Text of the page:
What Is Go-To-Market Launch?
Bringing your new product to market can be a challenge. After putting time and effort into a solid go-to-market strategy, falling at the final hurdle could be a disaster for your new product and your team.
It’s important to understand the difference between a go-to-market (GTM) strategy and a go-to-market launch. Many people use these terms interchangeably, but while they are related, they are not the same. Let’s take a closer look at what a go-to-market launch means and the difference between a launch and a strategy.
What is involved in a go-to-market launch?
A go-to-market launch is the part of the GTM strategy where the product is put on the market. It is the culmination of the rest of the GTM strategy, where the product is made available to customers and your team can gauge its success and performance on the market.
A go-to-market launch typically involves a launch event, where key stakeholders and interested parties can attend and find out more about your new product. These events can be in-person or virtual and may involve live demonstrations of your product, industry experts discussing your product, free samples of your product, and anything else your team feels would help market your new product to customers.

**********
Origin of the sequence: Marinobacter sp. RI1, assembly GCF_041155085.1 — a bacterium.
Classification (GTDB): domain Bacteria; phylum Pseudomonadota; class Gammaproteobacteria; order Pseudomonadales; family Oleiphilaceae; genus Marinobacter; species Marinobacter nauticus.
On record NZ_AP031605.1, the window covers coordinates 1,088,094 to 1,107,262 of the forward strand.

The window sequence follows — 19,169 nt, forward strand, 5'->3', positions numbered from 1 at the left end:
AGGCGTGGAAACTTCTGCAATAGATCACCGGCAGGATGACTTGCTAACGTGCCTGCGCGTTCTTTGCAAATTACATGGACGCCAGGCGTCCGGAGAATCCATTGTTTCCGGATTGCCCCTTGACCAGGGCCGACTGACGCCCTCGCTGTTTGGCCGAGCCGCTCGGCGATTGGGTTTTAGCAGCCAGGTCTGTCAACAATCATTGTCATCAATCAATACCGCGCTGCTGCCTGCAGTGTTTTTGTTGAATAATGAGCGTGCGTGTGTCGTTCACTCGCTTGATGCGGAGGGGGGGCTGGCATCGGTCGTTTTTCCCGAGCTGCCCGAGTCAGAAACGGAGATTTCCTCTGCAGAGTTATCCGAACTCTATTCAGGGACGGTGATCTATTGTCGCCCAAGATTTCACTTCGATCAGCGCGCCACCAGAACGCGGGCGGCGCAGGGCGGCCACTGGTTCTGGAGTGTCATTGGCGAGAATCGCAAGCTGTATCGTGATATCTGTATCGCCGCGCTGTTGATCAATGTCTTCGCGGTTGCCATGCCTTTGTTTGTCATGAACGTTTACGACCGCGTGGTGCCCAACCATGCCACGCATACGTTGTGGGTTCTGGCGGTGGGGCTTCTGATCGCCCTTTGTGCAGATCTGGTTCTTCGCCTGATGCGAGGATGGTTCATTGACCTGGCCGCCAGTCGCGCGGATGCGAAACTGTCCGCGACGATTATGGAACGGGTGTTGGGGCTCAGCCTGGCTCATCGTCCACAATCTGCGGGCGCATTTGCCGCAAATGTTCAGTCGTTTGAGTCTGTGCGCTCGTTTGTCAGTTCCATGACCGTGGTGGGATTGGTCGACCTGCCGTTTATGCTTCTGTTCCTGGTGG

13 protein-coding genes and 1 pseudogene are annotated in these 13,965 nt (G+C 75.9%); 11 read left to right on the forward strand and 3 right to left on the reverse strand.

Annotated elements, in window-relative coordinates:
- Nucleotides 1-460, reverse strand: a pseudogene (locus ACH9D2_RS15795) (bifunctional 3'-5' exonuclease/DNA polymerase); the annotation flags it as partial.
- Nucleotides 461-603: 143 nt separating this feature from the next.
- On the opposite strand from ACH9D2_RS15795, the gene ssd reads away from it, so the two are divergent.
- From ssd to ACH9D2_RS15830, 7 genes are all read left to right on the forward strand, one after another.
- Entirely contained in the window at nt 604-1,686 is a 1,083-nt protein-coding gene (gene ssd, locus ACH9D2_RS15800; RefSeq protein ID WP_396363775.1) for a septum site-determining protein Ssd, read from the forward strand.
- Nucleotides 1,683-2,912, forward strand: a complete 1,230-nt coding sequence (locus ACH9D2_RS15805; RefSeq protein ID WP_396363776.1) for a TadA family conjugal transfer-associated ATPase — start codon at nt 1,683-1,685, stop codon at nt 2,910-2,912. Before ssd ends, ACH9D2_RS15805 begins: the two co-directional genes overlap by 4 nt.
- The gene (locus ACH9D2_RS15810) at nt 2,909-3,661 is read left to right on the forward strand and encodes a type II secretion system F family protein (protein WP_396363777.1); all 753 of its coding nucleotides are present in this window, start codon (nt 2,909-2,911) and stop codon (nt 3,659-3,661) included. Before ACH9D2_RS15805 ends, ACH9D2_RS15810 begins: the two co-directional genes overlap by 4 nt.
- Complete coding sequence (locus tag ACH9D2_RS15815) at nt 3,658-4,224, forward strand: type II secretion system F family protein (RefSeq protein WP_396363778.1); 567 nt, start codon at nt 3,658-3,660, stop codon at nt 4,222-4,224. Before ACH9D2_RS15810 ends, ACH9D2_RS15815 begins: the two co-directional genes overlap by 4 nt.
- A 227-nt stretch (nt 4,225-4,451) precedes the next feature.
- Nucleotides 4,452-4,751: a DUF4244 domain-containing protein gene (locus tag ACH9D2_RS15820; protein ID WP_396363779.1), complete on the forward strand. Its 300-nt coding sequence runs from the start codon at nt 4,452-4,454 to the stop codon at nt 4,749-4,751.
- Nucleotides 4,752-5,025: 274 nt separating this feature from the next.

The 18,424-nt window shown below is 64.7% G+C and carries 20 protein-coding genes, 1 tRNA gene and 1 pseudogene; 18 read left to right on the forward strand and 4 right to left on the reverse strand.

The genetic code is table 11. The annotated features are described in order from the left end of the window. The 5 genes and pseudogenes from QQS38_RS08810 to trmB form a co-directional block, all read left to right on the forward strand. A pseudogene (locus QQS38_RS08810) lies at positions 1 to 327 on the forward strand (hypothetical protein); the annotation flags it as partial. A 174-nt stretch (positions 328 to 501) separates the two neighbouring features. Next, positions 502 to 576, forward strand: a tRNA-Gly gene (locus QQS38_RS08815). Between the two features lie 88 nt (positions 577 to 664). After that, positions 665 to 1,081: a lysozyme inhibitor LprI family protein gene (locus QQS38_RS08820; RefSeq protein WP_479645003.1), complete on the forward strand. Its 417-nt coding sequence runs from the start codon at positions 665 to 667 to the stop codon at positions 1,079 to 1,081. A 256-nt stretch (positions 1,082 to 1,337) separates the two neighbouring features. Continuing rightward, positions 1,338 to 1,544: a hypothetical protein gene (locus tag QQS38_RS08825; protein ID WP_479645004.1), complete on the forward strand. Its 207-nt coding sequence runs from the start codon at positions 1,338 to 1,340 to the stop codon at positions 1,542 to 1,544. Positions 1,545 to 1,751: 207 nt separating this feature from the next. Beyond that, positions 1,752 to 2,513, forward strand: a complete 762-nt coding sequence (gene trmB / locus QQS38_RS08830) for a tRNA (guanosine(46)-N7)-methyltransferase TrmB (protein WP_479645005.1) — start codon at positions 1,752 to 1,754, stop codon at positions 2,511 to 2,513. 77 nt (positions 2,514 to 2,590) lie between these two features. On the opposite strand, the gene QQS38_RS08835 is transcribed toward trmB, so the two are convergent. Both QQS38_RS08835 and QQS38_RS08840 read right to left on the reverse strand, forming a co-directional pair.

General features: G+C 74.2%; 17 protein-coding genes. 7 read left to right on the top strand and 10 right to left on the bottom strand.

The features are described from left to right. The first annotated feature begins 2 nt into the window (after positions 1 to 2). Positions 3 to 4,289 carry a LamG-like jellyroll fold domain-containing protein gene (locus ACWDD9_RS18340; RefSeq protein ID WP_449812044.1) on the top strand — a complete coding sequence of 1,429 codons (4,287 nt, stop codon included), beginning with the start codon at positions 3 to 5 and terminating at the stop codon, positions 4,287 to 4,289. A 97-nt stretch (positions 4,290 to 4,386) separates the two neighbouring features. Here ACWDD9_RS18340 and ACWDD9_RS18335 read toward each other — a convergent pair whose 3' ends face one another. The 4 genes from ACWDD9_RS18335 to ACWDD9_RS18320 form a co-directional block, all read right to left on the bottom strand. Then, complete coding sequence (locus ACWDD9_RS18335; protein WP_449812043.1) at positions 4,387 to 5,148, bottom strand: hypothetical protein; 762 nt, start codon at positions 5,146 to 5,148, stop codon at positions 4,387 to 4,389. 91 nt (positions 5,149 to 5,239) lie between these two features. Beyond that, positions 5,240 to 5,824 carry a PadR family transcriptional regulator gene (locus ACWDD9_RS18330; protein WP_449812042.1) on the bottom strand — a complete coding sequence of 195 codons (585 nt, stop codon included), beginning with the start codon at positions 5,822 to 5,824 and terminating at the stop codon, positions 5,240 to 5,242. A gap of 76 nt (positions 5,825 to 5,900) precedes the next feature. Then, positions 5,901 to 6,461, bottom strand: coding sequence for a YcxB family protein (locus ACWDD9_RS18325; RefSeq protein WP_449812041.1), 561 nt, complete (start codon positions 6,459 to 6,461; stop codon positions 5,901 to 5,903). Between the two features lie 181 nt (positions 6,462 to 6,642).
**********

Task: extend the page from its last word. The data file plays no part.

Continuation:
To launch your product successfully, you need to consider certain components, including:
- A launch calendar, detailing key dates and times leading up to and following the launch
- Your launch announcement, including press releases, scheduling interviews, and photo opportunities, updating your website and social media channels, and more
- Post-launch promotion, including paid advertisements (both physical and digital), emails, social media posts, and more
What is the difference between a go-to-market strategy and a go-to-market launch?
As we’ve mentioned, a GTM strategy and a go-to-market launch are similar but distinct from one another. Both focus on successfully bringing a new product or service to target audiences, but they are actually two different phases of this process.
A GTM strategy covers the entirety of the go-to-market process — your GTM strategy will include competitor research, marketing, and sales strategies, and plans for the product’s launch. A GTM launch, on the other hand, is just one part of the larger GTM strategy. Think of the launch as a point on your strategy’s roadmap, not as an entirely different area.
A solid GTM strategy and GTM launch are crucial to success, and teams must ensure that their product is ready for the market before considering whether to launch. Check out our FAQ on go-to-market readiness for more.